On 13 June 2022, the People’s Protection Units (YPG) operating in Sheikh Maqsoud neighborhood, in Aleppo city, recruited teenager Muhammad Zakaraya Habash. The boy’s family reported that the YPG then deposited him at their Shaqif Military Center.
The family asked to contact their son and demanded that he be returned to his home in al-Ashrafiyye neighborhood. However, their appeals were ignored by the center’s authorities and some of the commanders of the Autonomous Administration in the area.
Commenting on the recruitment incident, locals from the area said that Muhammad, born in June 2005, was unwillingly enlisted by a group of YPG conscripts, who serve under the mantle of the Syrian Democratic Forces (SDF).
The locals said that the recruits “used Muhammad’s previous arrest and maltreatment by armed opposition groups to manipulate and trick him into” joining them. Muhammad was repeatedly arrested in his hometown in Afrin.
Additionally, a YPG fighter facilitated Muhammad’s transfer from his neighborhood al-Ashrafiyye, held by the Syrian government (SG), to Sheikh Maqsoud neighborhood, held by the YPG.
To obtain additional details on the case, STJ reached out to Muhammad’s sister. She confirmed that the Levant Front/al-Jabha al-Shamiya arrested Muhammad several times between March and September 2018, when he was still based in Afrin. In detention, the child was subjected to beating, torture, and maltreatment by the opposition-affiliated faction. The sister narrated:
“When we were in Afrin, and after the opposition armed groups and Turkish forces controlled the area, Muhammad was arrested three times. Every time, he was detained for several hours only. However, he was beaten and tortured. Torture had left its mark on Muhammad’s mental state. His behavior altered, and he became too quiet. This forced my family to move to Aleppo city, hoping to provide him with a better environment. My family moved in September 2018 and has since settled in al-Ashrafiyye neighborhood.”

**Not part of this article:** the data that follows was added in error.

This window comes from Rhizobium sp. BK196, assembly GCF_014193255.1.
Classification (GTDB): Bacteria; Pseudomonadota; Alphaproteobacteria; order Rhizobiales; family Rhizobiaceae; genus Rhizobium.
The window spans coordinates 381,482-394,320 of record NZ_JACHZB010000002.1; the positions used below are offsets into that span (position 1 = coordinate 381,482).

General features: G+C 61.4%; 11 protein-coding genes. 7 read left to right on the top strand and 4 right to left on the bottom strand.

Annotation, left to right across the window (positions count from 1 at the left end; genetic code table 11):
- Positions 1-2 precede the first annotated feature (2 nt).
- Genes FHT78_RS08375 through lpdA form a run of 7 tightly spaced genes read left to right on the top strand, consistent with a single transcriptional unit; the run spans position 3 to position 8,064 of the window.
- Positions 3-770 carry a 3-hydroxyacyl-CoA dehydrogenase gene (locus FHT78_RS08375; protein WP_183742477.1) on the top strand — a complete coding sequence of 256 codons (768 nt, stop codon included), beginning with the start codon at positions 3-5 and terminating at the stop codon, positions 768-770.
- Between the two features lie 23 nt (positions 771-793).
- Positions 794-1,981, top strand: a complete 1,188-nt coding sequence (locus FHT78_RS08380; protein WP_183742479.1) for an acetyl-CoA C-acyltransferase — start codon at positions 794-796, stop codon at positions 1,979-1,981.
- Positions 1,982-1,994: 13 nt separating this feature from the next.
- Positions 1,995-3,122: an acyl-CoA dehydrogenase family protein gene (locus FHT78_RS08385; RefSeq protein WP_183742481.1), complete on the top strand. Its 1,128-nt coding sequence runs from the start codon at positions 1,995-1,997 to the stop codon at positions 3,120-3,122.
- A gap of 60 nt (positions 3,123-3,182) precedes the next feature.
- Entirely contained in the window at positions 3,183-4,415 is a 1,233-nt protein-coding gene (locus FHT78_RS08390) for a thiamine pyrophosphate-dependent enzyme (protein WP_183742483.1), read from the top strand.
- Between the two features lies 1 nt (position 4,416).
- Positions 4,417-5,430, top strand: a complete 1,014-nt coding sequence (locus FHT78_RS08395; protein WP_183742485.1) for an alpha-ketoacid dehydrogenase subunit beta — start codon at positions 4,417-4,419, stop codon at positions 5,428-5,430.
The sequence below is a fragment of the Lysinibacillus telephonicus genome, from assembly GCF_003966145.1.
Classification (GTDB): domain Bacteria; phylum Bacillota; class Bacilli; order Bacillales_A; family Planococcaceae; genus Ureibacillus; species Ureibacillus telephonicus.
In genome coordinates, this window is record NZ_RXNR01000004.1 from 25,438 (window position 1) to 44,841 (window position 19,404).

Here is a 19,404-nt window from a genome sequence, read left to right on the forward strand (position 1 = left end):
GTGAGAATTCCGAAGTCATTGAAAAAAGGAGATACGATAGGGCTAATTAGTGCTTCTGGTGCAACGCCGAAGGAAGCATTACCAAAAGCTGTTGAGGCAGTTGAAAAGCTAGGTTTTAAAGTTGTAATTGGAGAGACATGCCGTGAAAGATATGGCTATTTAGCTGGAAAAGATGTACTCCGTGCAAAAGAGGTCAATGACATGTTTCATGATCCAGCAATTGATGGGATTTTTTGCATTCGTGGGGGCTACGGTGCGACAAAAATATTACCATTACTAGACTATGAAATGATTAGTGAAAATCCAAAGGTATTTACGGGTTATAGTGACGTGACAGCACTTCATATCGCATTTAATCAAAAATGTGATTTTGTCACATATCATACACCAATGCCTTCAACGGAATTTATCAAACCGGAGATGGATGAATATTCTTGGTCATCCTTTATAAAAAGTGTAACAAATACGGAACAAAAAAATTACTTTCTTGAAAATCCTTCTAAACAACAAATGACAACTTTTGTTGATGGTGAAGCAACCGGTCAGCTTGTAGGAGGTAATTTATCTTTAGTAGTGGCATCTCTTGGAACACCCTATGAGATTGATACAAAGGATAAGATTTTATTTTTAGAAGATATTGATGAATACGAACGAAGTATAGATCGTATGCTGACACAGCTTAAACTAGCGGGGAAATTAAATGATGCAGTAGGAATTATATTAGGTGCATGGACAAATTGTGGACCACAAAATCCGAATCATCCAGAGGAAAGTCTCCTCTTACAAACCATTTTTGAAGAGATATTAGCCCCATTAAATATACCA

“After the family relocated to al-Ashrafiyye neighborhood, in Aleppo city, Muhammad returned to school. He was a typical teenager until he surprised us that morning. On 13 June, he called my mother using the phone of a person in Shaqif Center. He told us that he referred to the center and enlisted with them. Later, one of his friends told us that Muhammad was contacting a YPG recruit, who lured him into enlisting. He added that one of Muhammad’s friends always talked about the YPG and encouraged him to join them.”
Muhammad’s sister stressed that Muhammad was manipulated and stirred up by the arrests and beatings at the hands of the opposition factions. She emphasized that he was incited to join the YPG, convinced he would be able to avenge himself.
Muhammad’s family reached out to several YPG commanders in Sheikh Maqsoud, the Shaqif Center, and the Office for the Protection of Children in Armed Conflicts of the Autonomous Administration. They demanded that their child be brought back to his family home, but their efforts were all to no avail. Commenting on her family’s unmet demands, the sister recounted:
“A commander spoke to my father and told him that he serves within the center where my brother stays. He said that my brother told him that he does not wish to return home and that he joined them of his own will. We asked them to return my brother home because he was a minor and could not make such a decision by himself. The commander refused to decommission him. He also denied my family’s repeated appeal to speak to Muhammad privately or even to check on him”
Responding to the common practice of child recruitment, in April 2022, 23 human rights, civil, and feminist organizations jointly called on the Autonomous Administration and the SDF to take serious action to close the file on child kidnapping and recruitment, adhere to their legal and ethical obligations regarding the widespread practice, immediately decommission underage recruits, and hold accountable those involved in child recruitment.